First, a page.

All that changed, however, with the potato famine and the resulting crunch of the greatest immigration America has ever experienced, from the southern regions of Ireland. An estimated 2 million Irishmen, mostly Catholic, and mostly from the southern parts of Ireland, immigrated to America during the period 1846-1856. They were poor. They congregated in the cities in which they landed in ghetto clusters. They were Catholic. They would work for next to nothing while native born American workers saw jobs threatened and the decline of value in their own labor. The Irish, as many new classes of immigrants are in a new country, were not looked on favorably by the general population.

      This caused a renewal in the resident population of Scotch-Irish Americans to identify themselves in such a manner that they would not be thrown in the same "class" of citizenry as the new, Catholic, Irish immigrants. Thus, a renewal in the use of the term Scotch-Irish.

      It is a useful term to the family historian as the Scotch-Irish people are definitely a different class of immigrant than the southern, Catholic Irish; nor, can they be thrown in the same pot as their Scottish brethren. "..the Scots who lived in Ulster before they came to America simply were not, in background, religion, and many other aspects of culture, identical with the Irish of the southern provinces of Leinster, Munster, and Connaught; neither were they, after many decades, any longer identical with the people of Scotland." The Scotch-Irish, A Social History, pg. 333 - James G. Leyburn.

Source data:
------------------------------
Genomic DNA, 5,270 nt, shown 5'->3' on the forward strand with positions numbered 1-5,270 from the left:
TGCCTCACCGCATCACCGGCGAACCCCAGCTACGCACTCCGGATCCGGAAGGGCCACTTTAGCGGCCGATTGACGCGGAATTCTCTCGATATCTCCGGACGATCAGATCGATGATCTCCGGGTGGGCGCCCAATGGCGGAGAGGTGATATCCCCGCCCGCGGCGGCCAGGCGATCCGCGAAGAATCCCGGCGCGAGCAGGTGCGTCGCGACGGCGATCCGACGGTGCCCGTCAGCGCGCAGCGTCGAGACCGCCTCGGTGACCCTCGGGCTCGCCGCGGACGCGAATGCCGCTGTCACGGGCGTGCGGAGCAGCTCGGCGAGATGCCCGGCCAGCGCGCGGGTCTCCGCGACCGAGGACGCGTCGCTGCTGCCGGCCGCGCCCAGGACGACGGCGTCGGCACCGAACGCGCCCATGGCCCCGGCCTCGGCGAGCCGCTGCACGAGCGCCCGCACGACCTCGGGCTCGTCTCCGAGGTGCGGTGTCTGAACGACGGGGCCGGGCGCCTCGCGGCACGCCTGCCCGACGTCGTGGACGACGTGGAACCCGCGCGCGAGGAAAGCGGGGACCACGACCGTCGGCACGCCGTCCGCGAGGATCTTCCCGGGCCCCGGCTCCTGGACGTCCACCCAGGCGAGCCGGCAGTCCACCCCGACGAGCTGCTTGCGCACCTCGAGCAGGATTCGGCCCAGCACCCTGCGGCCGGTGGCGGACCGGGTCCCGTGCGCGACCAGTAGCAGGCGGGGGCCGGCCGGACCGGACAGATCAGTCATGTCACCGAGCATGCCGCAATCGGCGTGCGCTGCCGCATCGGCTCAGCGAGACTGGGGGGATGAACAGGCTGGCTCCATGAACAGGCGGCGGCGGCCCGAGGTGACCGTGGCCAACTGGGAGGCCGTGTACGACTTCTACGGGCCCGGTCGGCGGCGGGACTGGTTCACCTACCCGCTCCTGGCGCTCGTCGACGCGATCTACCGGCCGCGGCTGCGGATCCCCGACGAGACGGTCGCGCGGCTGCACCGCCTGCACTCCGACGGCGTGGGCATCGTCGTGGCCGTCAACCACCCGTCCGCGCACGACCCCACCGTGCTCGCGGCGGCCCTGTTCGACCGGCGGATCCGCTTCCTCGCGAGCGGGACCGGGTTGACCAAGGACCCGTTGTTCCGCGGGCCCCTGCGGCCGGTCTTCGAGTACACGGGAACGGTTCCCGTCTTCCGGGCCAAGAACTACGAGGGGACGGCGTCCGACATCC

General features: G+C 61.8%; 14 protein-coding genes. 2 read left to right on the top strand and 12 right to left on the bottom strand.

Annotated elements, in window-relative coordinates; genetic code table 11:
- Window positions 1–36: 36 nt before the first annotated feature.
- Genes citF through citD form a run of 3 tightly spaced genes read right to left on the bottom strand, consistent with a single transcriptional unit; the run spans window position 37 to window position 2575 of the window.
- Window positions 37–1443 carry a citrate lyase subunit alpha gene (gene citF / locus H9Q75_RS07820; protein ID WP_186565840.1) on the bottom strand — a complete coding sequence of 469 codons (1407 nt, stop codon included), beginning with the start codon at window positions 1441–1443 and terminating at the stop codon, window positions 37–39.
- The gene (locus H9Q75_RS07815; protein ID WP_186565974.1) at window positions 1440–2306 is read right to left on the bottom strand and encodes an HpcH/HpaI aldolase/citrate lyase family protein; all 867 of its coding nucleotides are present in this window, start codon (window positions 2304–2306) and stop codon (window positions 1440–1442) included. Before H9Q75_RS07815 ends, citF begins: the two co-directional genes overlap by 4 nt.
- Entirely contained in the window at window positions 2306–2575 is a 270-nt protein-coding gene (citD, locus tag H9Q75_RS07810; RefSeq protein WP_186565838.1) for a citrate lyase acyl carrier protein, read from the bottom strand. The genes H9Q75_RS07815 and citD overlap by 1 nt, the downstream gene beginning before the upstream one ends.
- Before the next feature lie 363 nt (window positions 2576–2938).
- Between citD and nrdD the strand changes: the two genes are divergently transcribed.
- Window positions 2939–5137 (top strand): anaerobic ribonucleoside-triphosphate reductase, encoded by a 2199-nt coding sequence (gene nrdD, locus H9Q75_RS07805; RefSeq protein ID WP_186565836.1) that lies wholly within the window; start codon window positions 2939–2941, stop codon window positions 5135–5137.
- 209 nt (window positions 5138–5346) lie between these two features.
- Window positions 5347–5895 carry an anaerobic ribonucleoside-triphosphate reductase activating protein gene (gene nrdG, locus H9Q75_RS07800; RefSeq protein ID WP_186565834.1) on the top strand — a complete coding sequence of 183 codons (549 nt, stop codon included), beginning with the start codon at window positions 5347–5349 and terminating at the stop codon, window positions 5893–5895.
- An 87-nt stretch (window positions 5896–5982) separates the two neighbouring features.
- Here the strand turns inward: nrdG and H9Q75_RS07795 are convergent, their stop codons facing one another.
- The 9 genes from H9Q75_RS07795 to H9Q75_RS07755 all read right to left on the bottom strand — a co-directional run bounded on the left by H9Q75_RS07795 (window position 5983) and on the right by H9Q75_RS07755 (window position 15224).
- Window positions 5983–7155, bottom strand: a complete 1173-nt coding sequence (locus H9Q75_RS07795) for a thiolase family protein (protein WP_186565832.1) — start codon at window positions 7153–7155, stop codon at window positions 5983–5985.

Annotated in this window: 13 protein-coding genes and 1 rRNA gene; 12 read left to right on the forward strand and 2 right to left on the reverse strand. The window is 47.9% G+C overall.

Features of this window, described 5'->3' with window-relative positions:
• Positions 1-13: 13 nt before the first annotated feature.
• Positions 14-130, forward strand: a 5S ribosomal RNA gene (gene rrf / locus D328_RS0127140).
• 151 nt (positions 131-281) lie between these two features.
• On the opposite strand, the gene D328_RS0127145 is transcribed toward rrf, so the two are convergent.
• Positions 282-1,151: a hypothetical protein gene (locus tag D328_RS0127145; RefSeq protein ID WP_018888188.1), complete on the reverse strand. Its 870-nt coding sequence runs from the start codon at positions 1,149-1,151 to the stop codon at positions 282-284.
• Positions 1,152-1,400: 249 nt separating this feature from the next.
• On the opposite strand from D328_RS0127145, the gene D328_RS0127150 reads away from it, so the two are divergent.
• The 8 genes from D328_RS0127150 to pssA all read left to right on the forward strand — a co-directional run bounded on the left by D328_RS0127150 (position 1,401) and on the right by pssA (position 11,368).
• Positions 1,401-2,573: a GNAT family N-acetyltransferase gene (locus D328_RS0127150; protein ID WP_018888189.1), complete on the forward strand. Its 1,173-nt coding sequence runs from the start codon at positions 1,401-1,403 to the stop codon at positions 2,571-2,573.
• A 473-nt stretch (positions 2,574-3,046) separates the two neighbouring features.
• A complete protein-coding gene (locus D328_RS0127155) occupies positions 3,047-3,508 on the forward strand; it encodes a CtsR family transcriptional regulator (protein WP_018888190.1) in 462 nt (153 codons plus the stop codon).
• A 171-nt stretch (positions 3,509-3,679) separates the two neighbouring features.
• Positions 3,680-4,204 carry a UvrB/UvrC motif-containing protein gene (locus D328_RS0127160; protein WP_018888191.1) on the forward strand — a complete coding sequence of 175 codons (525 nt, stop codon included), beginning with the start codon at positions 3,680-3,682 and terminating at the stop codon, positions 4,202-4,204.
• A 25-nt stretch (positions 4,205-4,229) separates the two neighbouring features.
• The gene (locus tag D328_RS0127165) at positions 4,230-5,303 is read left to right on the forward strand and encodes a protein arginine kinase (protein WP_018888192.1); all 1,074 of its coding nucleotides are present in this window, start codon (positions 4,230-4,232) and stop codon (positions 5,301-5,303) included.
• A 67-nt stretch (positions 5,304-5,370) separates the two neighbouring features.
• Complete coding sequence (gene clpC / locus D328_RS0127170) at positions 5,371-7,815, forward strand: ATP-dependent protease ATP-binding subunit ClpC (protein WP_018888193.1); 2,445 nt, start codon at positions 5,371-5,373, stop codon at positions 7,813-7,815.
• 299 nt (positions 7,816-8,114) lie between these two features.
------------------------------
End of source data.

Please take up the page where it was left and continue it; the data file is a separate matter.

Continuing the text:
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      • #18
        And then there were the Hatfields and the McCoys. I watched that 3-part series on the History Channel. I read somewhere that it was a transferring of feuds from the border region between Scotland and England; the Hatfields on the English side, and the McCoys on the Scotland side. I noticed three people in my Family Finder matches have a connection to one of them, but I'm not telling which one.

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        • #19
          My MIL's side includes Scots-Irish (Johnston) but they arrived in Western PA between 1837 and 1841. Parents born in Ireland (ca. 1800), eldest son born in Scotland (1826), next three kids born in Ireland (1829, 1831, 1835), then Scotland (1837) and the youngest born in PA in 1841.

          A few decades later the whole clan picks up and moves to Coshocton, OH.

          I really need to do some research on what would have prompted those moves.

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          • #20
            Another explanation of why a Scottish person may show up as genetically Irish...would be.. that many of them actually "Are" genetically Irish..as the the Kingdom of Scotland owes its origins/creation to the Irish Gaels(aka Scoti) that left Ulster and invaded Pictish lands in what is now Scotland starting around the 5th century..

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            • #21
              Another explanation of why a Scottish person may show up as genetically Irish...would be.. that many of them actually "Are" genetically Irish..
              Well that explanation makes the most sense to me.